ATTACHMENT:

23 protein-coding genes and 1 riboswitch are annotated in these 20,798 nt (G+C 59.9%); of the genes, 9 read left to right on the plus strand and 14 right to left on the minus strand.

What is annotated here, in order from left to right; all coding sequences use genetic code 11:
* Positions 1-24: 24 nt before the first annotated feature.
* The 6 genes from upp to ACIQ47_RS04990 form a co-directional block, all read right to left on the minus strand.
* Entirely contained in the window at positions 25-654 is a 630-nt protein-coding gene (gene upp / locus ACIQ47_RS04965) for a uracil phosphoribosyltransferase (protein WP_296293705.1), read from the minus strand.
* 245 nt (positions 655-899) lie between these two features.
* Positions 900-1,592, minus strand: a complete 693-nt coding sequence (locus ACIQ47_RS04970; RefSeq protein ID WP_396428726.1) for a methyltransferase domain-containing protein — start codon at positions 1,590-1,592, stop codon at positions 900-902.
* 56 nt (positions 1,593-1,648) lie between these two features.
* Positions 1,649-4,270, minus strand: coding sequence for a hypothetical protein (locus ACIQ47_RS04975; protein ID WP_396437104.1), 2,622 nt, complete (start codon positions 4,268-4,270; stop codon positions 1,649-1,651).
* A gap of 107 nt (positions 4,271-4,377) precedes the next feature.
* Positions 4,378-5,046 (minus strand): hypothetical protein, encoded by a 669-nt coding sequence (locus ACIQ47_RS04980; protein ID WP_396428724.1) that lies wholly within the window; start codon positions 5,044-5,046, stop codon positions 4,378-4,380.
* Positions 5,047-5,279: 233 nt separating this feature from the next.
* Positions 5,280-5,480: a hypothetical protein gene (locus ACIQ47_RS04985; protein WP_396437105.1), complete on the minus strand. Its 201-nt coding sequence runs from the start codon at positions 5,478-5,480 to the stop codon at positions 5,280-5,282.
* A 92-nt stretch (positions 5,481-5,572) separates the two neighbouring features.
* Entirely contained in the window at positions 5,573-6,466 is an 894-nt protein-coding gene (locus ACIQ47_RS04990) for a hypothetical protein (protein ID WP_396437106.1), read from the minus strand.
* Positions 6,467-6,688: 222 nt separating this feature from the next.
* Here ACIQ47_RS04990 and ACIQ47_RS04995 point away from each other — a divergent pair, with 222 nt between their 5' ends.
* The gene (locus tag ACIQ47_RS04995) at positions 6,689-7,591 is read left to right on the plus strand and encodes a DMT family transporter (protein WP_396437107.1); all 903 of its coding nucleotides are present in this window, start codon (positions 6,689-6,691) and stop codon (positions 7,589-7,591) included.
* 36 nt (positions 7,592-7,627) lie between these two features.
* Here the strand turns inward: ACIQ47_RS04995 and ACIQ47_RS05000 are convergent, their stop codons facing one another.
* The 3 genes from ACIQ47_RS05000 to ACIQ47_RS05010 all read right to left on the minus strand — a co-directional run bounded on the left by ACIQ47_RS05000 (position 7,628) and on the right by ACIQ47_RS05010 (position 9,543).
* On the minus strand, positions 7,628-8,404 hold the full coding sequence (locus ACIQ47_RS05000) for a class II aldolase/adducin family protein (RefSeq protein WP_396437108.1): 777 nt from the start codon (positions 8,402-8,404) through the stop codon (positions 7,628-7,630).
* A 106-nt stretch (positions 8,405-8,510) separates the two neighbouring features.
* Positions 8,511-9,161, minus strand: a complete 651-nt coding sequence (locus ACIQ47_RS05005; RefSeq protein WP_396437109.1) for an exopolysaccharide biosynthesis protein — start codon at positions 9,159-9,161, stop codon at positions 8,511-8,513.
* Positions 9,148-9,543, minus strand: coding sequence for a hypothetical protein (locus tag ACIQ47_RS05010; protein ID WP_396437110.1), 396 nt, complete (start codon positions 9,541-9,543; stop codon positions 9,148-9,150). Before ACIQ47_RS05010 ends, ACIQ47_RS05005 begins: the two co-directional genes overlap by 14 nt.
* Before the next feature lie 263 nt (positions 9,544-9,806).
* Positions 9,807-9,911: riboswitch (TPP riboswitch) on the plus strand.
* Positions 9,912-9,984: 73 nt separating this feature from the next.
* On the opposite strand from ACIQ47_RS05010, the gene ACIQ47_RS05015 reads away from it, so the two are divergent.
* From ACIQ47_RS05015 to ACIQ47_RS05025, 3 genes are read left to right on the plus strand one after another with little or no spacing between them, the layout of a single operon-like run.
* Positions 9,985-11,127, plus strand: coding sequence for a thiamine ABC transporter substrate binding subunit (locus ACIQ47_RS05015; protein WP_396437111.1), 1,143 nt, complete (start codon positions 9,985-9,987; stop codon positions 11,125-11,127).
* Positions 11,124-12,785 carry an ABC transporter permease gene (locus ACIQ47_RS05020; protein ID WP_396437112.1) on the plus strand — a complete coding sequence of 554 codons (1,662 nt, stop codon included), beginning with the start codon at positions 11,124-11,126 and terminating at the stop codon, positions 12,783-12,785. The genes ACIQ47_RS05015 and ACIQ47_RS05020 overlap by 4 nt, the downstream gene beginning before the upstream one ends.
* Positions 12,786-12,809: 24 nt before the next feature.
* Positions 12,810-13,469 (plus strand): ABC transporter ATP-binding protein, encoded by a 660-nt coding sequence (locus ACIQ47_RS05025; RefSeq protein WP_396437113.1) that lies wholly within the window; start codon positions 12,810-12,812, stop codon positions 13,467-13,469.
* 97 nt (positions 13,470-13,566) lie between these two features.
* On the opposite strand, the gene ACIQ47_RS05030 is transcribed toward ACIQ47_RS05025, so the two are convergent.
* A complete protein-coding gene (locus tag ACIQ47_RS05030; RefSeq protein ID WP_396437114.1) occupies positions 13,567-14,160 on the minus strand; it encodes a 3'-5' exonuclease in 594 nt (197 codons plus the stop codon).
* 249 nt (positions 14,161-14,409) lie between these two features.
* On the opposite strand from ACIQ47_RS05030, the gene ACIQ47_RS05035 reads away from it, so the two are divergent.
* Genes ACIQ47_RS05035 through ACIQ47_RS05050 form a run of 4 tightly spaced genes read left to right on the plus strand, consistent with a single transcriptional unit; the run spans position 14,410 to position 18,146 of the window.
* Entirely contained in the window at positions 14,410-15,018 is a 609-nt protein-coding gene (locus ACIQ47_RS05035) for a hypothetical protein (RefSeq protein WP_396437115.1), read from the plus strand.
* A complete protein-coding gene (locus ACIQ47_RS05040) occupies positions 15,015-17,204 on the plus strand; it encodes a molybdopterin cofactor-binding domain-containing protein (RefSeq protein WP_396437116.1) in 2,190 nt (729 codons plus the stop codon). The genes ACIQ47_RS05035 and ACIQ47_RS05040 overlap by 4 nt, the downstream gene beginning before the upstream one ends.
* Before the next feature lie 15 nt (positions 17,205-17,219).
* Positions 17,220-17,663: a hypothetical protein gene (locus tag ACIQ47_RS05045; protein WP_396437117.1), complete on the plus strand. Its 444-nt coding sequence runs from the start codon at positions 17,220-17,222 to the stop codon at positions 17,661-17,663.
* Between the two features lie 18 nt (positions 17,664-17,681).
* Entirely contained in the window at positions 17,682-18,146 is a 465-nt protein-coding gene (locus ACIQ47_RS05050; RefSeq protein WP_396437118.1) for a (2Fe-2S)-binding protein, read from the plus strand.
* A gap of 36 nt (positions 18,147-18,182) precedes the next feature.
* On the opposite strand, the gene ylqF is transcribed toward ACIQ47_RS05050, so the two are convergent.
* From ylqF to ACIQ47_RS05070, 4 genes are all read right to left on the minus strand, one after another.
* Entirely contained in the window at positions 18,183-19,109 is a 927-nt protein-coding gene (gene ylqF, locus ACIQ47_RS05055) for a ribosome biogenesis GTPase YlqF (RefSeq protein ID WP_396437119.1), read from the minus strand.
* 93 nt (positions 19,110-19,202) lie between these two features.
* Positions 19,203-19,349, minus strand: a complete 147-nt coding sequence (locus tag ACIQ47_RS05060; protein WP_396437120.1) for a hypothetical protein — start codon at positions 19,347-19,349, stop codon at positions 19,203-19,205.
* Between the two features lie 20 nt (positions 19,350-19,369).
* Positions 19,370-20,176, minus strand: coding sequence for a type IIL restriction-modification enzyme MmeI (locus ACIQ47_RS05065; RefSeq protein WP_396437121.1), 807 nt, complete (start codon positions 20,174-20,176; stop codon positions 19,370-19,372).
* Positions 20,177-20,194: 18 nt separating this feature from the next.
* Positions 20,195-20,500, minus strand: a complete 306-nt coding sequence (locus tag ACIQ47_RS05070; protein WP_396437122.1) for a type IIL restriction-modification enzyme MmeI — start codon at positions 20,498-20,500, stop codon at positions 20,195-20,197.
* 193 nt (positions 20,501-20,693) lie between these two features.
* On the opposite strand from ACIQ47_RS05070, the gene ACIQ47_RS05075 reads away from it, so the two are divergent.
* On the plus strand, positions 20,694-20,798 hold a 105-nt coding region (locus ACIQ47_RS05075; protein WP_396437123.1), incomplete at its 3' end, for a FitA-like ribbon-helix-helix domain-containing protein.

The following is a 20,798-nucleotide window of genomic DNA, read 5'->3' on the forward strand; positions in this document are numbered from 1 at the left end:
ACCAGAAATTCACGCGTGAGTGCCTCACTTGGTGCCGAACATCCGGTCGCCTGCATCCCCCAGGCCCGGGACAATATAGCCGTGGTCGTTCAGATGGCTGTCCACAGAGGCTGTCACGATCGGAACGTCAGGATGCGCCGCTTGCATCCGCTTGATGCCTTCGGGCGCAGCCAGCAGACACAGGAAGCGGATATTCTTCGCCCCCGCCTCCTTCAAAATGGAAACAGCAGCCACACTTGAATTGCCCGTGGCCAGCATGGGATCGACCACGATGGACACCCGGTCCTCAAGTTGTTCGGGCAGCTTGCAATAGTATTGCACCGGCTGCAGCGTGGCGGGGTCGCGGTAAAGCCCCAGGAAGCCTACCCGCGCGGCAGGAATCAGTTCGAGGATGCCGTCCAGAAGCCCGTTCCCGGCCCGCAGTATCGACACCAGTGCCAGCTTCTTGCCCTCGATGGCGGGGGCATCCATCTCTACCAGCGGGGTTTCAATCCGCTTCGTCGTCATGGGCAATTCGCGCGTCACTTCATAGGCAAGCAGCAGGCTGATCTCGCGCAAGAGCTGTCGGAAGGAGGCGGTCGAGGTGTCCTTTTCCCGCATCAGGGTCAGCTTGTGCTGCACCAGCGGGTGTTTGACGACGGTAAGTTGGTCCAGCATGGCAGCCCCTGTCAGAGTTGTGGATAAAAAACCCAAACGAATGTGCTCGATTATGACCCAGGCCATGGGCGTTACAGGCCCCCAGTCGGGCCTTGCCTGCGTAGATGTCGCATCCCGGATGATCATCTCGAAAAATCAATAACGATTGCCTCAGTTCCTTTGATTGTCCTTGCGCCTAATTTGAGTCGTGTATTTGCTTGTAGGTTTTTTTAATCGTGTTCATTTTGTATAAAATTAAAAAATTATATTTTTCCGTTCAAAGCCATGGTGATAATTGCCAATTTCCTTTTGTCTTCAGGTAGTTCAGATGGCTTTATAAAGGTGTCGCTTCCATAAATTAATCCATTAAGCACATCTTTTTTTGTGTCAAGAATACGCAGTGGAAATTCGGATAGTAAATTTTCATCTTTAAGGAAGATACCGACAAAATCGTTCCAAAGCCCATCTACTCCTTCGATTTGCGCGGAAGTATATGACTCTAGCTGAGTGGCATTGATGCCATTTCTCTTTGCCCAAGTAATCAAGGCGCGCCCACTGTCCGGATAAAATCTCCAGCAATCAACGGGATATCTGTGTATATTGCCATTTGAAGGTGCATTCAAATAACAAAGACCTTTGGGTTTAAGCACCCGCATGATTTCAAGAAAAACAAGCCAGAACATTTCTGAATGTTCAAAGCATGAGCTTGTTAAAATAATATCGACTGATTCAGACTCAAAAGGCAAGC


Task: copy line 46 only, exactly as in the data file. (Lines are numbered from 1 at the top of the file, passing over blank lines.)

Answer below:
* Entirely contained in the window at positions 17,682-18,146 is a 465-nt protein-coding gene (locus ACIQ47_RS05050; RefSeq protein WP_396437118.1) for a (2Fe-2S)-binding protein, read from the plus strand.